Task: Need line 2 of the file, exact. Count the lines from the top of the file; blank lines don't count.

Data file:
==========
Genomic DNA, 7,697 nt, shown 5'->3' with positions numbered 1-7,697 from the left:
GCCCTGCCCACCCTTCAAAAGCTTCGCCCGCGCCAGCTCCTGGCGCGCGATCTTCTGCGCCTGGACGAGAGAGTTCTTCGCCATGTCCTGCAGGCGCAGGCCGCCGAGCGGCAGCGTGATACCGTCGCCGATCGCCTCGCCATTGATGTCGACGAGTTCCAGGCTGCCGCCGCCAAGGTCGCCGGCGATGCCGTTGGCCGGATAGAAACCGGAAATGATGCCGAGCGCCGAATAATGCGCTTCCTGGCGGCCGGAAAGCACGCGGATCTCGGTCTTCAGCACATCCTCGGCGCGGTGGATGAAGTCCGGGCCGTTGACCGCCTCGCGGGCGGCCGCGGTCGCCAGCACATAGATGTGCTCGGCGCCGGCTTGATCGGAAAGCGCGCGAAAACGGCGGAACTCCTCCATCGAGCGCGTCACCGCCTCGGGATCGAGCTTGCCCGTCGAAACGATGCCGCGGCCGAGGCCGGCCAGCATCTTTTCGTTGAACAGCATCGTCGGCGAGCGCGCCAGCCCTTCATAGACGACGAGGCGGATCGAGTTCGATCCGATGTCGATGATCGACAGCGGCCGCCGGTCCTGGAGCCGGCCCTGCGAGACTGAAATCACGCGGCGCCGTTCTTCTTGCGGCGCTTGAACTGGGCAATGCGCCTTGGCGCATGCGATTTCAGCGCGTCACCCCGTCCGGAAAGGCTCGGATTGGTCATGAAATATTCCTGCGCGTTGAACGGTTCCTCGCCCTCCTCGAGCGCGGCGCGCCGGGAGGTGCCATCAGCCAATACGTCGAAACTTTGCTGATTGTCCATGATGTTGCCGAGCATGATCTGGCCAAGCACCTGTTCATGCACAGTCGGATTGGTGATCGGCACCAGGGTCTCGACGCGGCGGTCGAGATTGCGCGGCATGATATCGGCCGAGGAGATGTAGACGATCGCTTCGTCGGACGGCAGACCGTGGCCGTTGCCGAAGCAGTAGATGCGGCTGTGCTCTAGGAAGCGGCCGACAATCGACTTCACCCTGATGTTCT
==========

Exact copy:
GCCCTGCCCACCCTTCAAAAGCTTCGCCCGCGCCAGCTCCTGGCGCGCGATCTTCTGCGCCTGGACGAGAGAGTTCTTCGCCATGTCCTGCAGGCGCAGGCCGCCGAGCGGCAGCGTGATACCGTCGCCGATCGCCTCGCCATTGATGTCGACGAGTTCCAGGCTGCCGCCGCCAAGGTCGCCGGCGATGCCGTTGGCCGGATAGAAACCGGAAATGATGCCGAGCGCCGAATAATGCGCTTCCTGGCGGCCGGAAAGCACGCGGATCTCGGTCTTCAGCACATCCTCGGCGCGGTGGATGAAGTCCGGGCCGTTGACCGCCTCGCGGGCGGCCGCGGTCGCCAGCACATAGATGTGCTCGGCGCCGGCTTGATCGGAAAGCGCGCGAAAACGGCGGAACTCCTCCATCGAGCGCGTCACCGCCTCGGGATCGAGCTTGCCCGTCGAAACGATGCCGCGGCCGAGGCCGGCCAGCATCTTTTCGTTGAACAGCATCGTCGGCGAGCGCGCCAGCCCTTCATAGACGACGAGGCGGATCGAGTTCGATCCGATGTCGATGATCGACAGCGGCCGCCGGTCCTGGAGCCGGCCCTGCGAGACTGAAATCACGCGGCGCCGTTCTTCTTGCGGCGCTTGAACTGGGCAATGCGCCTTGGCGCATGCGATTTCAGCGCGTCACCCCGTCCGGAAAGGCTCGGATTGGTCATGAAATATTCCTGCGCGTTGAACGGTTCCTCGCCCTCCTCGAGCGCGGCGCGCCGGGAGGTGCCATCAGCCAATACGTCGAAACTTTGCTGATTGTCCATGATGTTGCCGAGCATGATCTGGCCAAGCACCTGTTCATGCACAGTCGGATTGGTGATCGGCACCAGGGTCTCGACGCGGCGGTCGAGATTGCGCGGCATGATATCGGCCGAGGAGATGTAGACGATCGCTTCGTCGGACGGCAGACCGTGGCCGTTGCCGAAGCAGTAGATGCGGCTGTGCTCTAGGAAGCGGCCGACAATCGACTTCACCCTGATGTTCT